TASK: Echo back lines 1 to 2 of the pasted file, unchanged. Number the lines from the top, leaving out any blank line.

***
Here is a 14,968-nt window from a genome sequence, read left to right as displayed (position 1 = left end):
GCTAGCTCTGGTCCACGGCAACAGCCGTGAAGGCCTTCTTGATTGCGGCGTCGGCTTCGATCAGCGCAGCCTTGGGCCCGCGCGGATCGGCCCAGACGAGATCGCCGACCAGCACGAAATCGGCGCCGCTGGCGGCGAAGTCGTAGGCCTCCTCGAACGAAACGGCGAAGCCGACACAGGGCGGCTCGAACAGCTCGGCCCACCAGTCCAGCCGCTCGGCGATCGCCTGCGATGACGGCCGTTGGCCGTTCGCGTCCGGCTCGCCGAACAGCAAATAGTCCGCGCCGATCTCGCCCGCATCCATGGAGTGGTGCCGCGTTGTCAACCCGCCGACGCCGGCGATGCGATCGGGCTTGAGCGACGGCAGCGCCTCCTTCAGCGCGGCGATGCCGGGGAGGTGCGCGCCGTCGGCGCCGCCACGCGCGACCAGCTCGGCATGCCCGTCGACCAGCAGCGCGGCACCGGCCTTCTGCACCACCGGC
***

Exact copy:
Here is a 14,968-nt window from a genome sequence, read left to right as displayed (position 1 = left end):
GCTAGCTCTGGTCCACGGCAACAGCCGTGAAGGCCTTCTTGATTGCGGCGTCGGCTTCGATCAGCGCAGCCTTGGGCCCGCGCGGATCGGCCCAGACGAGATCGCCGACCAGCACGAAATCGGCGCCGCTGGCGGCGAAGTCGTAGGCCTCCTCGAACGAAACGGCGAAGCCGACACAGGGCGGCTCGAACAGCTCGGCCCACCAGTCCAGCCGCTCGGCGATCGCCTGCGATGACGGCCGTTGGCCGTTCGCGTCCGGCTCGCCGAACAGCAAATAGTCCGCGCCGATCTCGCCCGCATCCATGGAGTGGTGCCGCGTTGTCAACCCGCCGACGCCGGCGATGCGATCGGGCTTGAGCGACGGCAGCGCCTCCTTCAGCGCGGCGATGCCGGGGAGGTGCGCGCCGTCGGCGCCGCCACGCGCGACCAGCTCGGCATGCCCGTCGACCAGCAGCGCGGCACCGGCCTTCTGCACCACCGGC